Understanding Data Types: Definitions

Last week I started a series on data types. If you haven’t yet read the first post, Understanding Data Types: Introduction, take a minute to look it over. It’ll give you some very basic starting points that will help you with this post and the following posts.

According to Eli Evans, one of our information architects, “datatypes and keylinking are the two most important concepts in the Libronix DLS.” If you’re like I was prior to digging into this recently, you’re probably missing out on some of the power of Libronix by not fully understanding these key concepts. Eli’s discussion of data types is hard to improve upon, so I’ll just borrow from it and put some of the ideas in my own words. I encourage you to read his post as well.

What Is a Data Type?

A data type is a grouping or association of similar data. There are several different categories of data types. Two of the most common ones, which we’ll discuss in future posts, are language data types (e.g., a Greek word in an English article) and reference data types (e.g., a Bible reference or a Josephus reference).

A data type is not resource specific. Some of the links in Libronix resources will take you to a specific location in a specific resource. There’s only one place the link can go, and if you don’t have the resource, it won’t go anywhere. These are not data type links. There’s a second type of link that doesn’t point to a specific place in a specific resource but rather to a data type that often has several suitable destinations. A great example of this is Bible reference links. Clicking on most Bible references doesn’t take you to a specific Bible like the KJV, but to your preferred Bible, which you can set in Tools > Options > Keylink by selecting Bible from the Data Type drop down and promoting your favorite Bible from the list of resources at the bottom. (You can also select your preferred Bible by clicking “Customize View” on the Logos home page.)

This is one of the benefits to data types: you can choose your keylink targets and prioritize them according to your liking.

What Is a Keylink?

It might be helpful to think of keylink and keylinking as just a fancy way of referring to looking stuff up—things like words (or other bits of text like abbreviations) or references. Reference keylinks look like hyperlinks on web pages (but without the underlining). Clicking them will execute them and open the keylink target based on what resources you have and how you have prioritized them. But just about every word, even if it is not hyperlinked, can be a keylink, as long as there is an appropriate keylink target. (BTW, you execute a keylink that doesn’t look like a hyperlink by double clicking it or by choosing “Selected Text” > “Execute Keylink” from the right-click menu.)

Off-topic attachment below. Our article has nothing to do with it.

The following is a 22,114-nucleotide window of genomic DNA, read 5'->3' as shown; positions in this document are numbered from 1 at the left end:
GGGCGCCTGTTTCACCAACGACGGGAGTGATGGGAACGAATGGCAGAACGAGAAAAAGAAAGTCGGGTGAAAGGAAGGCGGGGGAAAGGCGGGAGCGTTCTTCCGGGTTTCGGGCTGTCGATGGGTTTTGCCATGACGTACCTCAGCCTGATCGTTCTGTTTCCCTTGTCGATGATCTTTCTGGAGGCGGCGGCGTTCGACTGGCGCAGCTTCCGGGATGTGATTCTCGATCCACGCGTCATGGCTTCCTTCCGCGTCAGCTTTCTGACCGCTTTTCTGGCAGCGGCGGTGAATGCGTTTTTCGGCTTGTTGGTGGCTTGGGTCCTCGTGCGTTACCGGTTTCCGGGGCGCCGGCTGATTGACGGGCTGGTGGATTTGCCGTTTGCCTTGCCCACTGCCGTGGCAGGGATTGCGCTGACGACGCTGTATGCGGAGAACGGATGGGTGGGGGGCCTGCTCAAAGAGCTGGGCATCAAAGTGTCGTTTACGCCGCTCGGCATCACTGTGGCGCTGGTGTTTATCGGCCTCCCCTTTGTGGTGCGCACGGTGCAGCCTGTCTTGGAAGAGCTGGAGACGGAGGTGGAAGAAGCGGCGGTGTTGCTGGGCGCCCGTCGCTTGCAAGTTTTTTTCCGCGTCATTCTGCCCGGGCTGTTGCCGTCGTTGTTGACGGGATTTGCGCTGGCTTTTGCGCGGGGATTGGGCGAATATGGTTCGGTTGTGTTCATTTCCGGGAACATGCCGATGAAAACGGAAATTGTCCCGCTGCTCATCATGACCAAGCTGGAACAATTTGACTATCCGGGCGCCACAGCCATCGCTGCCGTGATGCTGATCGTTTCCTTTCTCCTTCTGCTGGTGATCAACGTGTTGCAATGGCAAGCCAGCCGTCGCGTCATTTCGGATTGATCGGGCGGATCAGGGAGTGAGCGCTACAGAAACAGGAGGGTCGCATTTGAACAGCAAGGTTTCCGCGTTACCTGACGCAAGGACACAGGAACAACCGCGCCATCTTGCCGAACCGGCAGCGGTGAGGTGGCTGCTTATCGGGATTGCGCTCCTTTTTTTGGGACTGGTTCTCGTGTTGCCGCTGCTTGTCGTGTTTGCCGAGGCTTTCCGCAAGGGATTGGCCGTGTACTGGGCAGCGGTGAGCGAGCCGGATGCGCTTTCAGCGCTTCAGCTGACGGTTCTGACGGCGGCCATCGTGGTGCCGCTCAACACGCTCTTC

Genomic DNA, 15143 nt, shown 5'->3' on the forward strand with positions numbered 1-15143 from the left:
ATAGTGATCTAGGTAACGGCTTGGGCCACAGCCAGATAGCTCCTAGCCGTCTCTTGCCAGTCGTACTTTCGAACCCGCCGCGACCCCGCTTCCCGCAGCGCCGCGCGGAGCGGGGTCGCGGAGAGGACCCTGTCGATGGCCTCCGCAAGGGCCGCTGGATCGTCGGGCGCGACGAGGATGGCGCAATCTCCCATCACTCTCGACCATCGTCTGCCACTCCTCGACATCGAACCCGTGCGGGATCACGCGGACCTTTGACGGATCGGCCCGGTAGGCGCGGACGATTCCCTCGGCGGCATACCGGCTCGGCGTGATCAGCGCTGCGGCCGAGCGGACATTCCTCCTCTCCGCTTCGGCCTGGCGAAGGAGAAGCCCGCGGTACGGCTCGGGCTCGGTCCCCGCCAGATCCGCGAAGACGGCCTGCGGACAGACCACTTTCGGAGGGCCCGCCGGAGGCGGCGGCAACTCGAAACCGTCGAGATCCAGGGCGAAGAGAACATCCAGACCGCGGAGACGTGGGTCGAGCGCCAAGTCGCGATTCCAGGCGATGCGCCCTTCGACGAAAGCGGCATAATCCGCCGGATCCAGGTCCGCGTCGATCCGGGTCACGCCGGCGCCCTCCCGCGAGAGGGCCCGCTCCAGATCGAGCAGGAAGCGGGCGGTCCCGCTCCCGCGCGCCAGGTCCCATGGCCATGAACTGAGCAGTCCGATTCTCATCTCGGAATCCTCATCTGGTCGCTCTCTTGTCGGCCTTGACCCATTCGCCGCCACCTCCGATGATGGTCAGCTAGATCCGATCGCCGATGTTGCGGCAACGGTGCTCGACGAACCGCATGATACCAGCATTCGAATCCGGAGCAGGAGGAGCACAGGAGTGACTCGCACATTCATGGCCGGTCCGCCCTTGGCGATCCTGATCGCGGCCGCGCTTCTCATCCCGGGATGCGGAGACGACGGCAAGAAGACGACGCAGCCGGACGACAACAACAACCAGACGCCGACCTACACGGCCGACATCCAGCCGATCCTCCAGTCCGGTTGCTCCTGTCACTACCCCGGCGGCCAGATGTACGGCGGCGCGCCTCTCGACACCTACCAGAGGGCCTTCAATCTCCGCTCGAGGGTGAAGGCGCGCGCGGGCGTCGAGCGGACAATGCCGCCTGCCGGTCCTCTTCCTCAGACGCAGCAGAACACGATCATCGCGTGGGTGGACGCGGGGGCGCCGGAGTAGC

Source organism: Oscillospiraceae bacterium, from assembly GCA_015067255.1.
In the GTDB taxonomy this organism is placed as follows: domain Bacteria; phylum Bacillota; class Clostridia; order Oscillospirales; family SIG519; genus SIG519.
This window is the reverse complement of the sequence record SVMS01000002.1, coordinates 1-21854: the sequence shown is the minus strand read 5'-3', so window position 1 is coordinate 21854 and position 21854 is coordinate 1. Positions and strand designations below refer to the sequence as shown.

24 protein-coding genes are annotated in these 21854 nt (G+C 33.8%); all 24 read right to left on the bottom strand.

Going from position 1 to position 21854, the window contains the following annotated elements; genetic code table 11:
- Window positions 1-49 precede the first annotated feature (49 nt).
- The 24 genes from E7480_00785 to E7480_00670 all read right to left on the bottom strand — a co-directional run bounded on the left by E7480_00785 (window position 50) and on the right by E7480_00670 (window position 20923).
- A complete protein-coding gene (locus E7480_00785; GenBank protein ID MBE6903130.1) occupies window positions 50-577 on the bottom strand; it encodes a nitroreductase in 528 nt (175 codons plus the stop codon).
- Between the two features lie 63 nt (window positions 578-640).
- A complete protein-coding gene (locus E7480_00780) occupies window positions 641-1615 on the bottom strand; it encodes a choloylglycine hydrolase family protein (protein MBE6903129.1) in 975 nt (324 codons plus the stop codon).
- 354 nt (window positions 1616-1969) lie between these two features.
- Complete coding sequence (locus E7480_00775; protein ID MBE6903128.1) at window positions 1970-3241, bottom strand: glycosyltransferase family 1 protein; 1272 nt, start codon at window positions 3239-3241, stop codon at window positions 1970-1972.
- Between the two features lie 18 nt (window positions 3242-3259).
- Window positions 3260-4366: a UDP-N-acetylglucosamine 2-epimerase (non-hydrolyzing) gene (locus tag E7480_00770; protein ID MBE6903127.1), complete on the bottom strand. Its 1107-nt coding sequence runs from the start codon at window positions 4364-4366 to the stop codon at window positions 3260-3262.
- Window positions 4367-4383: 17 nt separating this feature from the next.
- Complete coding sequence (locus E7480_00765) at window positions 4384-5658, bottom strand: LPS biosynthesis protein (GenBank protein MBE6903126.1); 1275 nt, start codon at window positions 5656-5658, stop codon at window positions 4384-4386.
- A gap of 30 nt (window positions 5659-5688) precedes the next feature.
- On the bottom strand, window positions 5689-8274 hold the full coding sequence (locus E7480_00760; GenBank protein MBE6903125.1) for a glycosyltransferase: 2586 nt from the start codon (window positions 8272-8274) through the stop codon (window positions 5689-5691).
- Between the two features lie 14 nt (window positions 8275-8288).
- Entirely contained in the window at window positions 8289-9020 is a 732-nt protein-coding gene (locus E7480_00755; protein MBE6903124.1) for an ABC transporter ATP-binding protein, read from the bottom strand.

What Is a Keylink Target?

A keylink target is a resource that contains relevant data for a certain data type. So any version of the Bible would be a keylink target for John 1:1. Any English dictionary (as well as any Bible dictionary or encyclopedia) would be a keylink target for an English word. Any Greek lexicon would be a keylink target for a Greek word. And any edition of the Apostolic Fathers would be a keylink target for an Apostolic Fathers reference.

There are two ways to find out if a certain resource can be a keylink target for a given data type. The first is to look in About This Resource, which you can access from the right-click menu in My Library

or, with a resource opened and selected, by clicking Help > About This Resource.

Look for checkmarks in the column titled Keylink Target.

The second way is to look at the data type in Tools > Options > Keylink. Select the data type from the drop-down box (e.g., Greek), and look at the resources listed under “Default Order of Resources and Actions.” These are the resources that Libronix will use to look up that data type. You can promote and prioritize them however you want for each of the data types.

What Does It Mean that a Data Type Is Searchable?

In About This Resource under the Data Types section, there is also a column titled Searchable.

This has to do with reference data types, like Bible references, Calvin’s Institutes references, etc. A checkmark is telling you that you can use the Reference Browser to search for all the places where a given reference or range of references is cited in that particular book or series of books. This is possible for two reasons: (1) our team of book designers and book developers has meticulously tagged these references, and (2) these references are data types. There are most likely other links not listed here because they are not data type links but links to specific locations in specific resources (for the difference, see above under “What Is a Data Type?”). I pointed out one example of this kind of searching in the blog post on the Works of Cornelius Van Til. In a future post, I’ll show some other scenarios where this can be incredibly useful.

Here are some related posts you might find helpful.

Other posts in this series:

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One Response to “Understanding Data Types: Definitions”

  1. Michael Stover April 23, 2008 at 8:53 am #

    Excellent Posts Phil! Keep up the good work.